SUNDRE – The outgoing past president of the Rimbey-Rocky Mountain House-Sundre riding’s UCP constituency association said membership has soared in the span of about a year.
Gerald Ingeveld told the Albertan during a Jan. 17 phone interview that the association’s membership has since near the end of 2021 increased to roughly 3,300 from about 600.
“With the interest of having a special general meeting and a leadership race, there’s a lot of people joined up and got involved,” said Ingeveld.
The constituency association held its annual general meeting (AGM) on Monday, Jan. 16 at the Royal Canadian Legion Branch #223 in Sundre with a limited agenda to review financial reports and elect the board of directors’ new executive, he said.
“The UCP’s not very old, but this is the largest turnout we’ve had,” he said. “Also, it’s the largest membership that we’ve ever had.”
The large crowd had been anticipated, as indicated by a post on the UCP’s website featuring information about the constituency association.
“Having been advised of greater-than-usual numbers for our AGM, our board executive had attempted to secure a larger venue in Sundre,” reads a portion of the statement.
“The board has lined up extra seating capacity via a heated tent with a sound system set up in it as an overflow seating option in case it is needed.”
Ingeveld was among the hundreds who attended.
“The entire board and executives is elected each year,” he said. “I served for a year, and now there’s a new board in place.”
The new president is Aryn Werezak, with Floyd Brown serving as chief financial officer while Monica Rosevear was re-elected secretary.
In a brief written statement posted on social media dated Jan. 18, Werezak did not mention any specific policy goals other than to help the UCP “defeat the NDP in the spring election.”
Also expressing gratitude to those who stepped up to put their names forward, Werezak concluded by stating further comments or interviews would be declined until the new board has had an opportunity to meet.
Tim Hoven, whose previous bid to contest Rimbey-Rocky Mountain House-Sundre riding MLA Jason Nixon’s nomination had been denied by the UCP over past comments that he had posted online that were deemed inappropriate by party leadership, was also among the estimated 700-plus people who participated in the process.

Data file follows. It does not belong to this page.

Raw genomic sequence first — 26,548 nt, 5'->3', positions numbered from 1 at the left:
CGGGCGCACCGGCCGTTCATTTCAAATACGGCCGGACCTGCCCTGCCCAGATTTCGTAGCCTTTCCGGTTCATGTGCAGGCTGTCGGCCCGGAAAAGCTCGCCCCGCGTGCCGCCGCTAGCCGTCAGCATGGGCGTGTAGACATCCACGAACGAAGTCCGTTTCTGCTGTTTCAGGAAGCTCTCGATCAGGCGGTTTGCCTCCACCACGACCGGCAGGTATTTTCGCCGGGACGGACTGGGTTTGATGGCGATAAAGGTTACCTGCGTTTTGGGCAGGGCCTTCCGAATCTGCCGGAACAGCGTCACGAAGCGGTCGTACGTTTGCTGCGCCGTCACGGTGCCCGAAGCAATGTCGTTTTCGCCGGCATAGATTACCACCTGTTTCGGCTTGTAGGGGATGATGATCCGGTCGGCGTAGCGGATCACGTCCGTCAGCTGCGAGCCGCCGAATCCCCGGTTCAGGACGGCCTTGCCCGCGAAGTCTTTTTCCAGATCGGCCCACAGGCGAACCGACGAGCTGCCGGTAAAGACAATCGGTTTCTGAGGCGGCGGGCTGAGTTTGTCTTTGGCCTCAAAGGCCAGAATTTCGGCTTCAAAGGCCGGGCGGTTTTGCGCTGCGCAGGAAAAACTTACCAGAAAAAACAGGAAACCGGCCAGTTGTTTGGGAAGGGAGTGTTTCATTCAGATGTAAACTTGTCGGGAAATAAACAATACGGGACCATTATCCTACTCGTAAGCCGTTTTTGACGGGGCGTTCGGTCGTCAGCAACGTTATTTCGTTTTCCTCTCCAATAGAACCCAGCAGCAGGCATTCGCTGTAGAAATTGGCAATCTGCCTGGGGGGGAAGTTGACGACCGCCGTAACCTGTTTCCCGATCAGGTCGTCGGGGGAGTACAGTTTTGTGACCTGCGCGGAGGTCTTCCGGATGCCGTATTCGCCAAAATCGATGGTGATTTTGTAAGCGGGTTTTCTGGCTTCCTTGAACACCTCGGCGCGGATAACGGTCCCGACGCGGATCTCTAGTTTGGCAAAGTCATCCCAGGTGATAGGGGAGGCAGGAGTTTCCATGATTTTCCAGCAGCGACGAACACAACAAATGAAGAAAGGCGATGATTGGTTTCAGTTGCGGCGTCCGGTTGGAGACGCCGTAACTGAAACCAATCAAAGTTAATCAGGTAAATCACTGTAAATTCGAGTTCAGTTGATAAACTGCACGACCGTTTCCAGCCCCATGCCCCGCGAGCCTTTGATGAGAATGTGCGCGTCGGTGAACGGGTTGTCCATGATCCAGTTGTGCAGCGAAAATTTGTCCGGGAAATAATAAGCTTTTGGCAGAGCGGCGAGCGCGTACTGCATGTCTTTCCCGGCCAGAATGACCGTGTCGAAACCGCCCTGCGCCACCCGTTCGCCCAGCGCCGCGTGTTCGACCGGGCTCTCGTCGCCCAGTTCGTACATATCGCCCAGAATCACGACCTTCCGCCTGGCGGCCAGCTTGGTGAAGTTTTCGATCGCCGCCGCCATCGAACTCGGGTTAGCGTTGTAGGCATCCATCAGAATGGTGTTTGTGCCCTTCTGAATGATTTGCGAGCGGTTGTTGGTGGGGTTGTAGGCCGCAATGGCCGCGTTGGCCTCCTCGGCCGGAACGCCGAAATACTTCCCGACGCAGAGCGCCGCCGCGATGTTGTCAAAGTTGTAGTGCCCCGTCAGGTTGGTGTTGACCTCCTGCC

Overall, there are 27 members on the board, among them a 14-year-old, said Hoven.
The executive can have up to seven positions but requires a minimum of three: the president, financial officer and secretary, said Ingeveld.
Other positions such as vice-president and communications are generally selected once the new board has its first regular meeting, he added.
Although the venue was packed, Ingeveld described the meeting as otherwise fairly quiet.
“People turned out, drank some coffee and cast some ballots,” he said.
Take Back Alberta could split right wing vote
According to Hoven, 25 of 27 people on Take Back Alberta's preferred candidate list were elected to the board.
He wrote in one of numerous social media posts about the meeting that Take Back Alberta (TBA) is not a political party, and “exists to educate Albertans on how their political process works and to get them more involved in politics at all levels.”
Hoven described the scene inside the legion hall as “organized chaos” but added people were respectful and orderly, leaving promptly after voting “which made the venue workable for the number of people that stayed.”
“It's not about TBA sweeping a board,” he said. “It is about democracy and people having their voices heard.”
Although Nixon could not be reached for an interview, the Albertan was provided with a brief statement from his office that read, in part, “All members in this riding have a common goal of keeping our province conservative this spring and we can see that the membership is engaged and excited to get involved.”
The statement also confirmed Nixon's intent to seek re-election, and the former minister of Environment and Parks who later took on the Finance portfolio before being put on the backbench after Danielle Smith won the UCP leadership race, was quoted as saying, “I look forward to the 2023 campaign and working with the new local CA board to defeat the NDP this spring.”
Offering his thoughts on the Take Back Alberta movement, Ingeveld expressed a reluctance to “take a shot at any part of the party.”
But he also questioned the wisdom of growing a rift within the UCP that could imperil the party’s electoral prospects.
“I don’t think it’s good for individual groups to pop up within parties because it starts to divide a party,” he said.
“I mean, that’s what happened to the PC (Progressive Conservative) party back in the day; you know, these partisan groups set up, split the party and it just opened the door for the NDP to slide in.”
Ingeveld added that he is not closely familiar with the movement and said he is not involved, but is nevertheless worried it might undermine the UCP come the spring election.
“Anything that tends to split the right side of the vote, opens the door for left,” he said. “So, it’s going to make it doubly hard for those of us who plan to help and campaign to get the message across, because they are – from what I’ve heard – they’re saying some things that are difficult to buy into.”
Yet he was nevertheless encouraged by the large turnout.
“The fact that we have so many members in our riding, I think, is a real bonus for a party because the more people that are involved, the more synergy you can create,” he said.
“You’re seeing that far more in the rural ridings than in the cities.”